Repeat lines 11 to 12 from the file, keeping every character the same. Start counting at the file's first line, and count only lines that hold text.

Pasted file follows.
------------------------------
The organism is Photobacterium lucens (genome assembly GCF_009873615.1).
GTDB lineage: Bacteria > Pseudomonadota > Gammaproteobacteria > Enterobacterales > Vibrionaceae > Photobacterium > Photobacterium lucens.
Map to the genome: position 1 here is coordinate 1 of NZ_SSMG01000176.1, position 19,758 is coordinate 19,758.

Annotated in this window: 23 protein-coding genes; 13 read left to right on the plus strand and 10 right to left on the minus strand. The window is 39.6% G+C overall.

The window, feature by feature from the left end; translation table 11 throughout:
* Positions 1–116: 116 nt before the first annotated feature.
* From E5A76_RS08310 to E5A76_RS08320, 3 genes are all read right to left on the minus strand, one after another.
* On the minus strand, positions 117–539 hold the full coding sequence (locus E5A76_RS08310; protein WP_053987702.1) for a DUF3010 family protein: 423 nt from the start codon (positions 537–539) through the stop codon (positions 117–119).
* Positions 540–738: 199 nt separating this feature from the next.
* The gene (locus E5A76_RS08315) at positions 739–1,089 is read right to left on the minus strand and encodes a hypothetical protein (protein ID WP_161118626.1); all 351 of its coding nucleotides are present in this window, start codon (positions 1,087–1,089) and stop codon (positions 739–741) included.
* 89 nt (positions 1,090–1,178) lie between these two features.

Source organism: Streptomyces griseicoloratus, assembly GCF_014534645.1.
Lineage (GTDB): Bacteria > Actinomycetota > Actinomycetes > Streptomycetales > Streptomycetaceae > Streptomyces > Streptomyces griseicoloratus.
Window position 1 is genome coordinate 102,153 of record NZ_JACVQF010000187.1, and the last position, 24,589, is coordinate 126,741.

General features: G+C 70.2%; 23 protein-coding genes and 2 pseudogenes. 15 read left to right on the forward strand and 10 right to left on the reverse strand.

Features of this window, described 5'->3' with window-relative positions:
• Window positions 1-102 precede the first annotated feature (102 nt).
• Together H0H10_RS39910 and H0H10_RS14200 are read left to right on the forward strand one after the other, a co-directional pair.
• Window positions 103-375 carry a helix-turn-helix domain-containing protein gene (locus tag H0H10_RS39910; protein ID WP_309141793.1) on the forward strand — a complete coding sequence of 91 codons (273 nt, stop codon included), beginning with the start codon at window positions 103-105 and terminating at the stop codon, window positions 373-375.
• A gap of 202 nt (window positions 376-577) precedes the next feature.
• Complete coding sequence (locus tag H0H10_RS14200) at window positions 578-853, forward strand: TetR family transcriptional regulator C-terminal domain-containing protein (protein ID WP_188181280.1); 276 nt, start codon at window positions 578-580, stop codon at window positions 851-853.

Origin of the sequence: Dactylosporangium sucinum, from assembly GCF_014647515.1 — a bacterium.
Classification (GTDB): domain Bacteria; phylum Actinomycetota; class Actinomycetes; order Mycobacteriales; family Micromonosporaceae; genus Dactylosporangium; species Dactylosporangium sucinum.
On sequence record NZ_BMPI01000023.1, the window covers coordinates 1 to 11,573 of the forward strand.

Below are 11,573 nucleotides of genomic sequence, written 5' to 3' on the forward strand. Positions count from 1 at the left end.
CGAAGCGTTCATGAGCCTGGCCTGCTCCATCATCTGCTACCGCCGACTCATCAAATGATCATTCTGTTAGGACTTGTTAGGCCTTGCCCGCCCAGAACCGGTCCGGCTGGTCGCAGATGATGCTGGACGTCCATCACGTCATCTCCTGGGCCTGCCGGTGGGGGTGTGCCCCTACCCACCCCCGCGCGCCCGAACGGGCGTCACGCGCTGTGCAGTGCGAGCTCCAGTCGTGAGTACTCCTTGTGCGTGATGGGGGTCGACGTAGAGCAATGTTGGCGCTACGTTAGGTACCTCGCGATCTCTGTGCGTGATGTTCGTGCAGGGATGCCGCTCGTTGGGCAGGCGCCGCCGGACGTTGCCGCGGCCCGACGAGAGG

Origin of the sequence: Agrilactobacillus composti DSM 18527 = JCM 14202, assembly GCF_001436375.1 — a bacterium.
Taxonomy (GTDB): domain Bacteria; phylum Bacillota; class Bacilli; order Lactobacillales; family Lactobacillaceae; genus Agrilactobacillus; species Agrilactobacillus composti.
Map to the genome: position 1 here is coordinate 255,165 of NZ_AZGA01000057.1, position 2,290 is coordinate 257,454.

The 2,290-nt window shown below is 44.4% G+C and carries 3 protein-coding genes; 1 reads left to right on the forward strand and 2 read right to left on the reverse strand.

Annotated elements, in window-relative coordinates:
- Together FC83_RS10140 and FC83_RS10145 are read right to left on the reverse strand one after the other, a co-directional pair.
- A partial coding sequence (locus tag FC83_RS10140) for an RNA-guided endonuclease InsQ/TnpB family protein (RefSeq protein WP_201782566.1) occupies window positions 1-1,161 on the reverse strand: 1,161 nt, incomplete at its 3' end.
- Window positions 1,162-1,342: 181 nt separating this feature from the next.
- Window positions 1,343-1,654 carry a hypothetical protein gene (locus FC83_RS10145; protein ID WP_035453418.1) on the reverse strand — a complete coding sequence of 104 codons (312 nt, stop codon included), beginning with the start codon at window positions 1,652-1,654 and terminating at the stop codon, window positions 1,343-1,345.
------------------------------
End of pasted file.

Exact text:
* 89 nt (positions 1,090–1,178) lie between these two features.

Source organism: Streptomyces griseicoloratus, assembly GCF_014534645.1.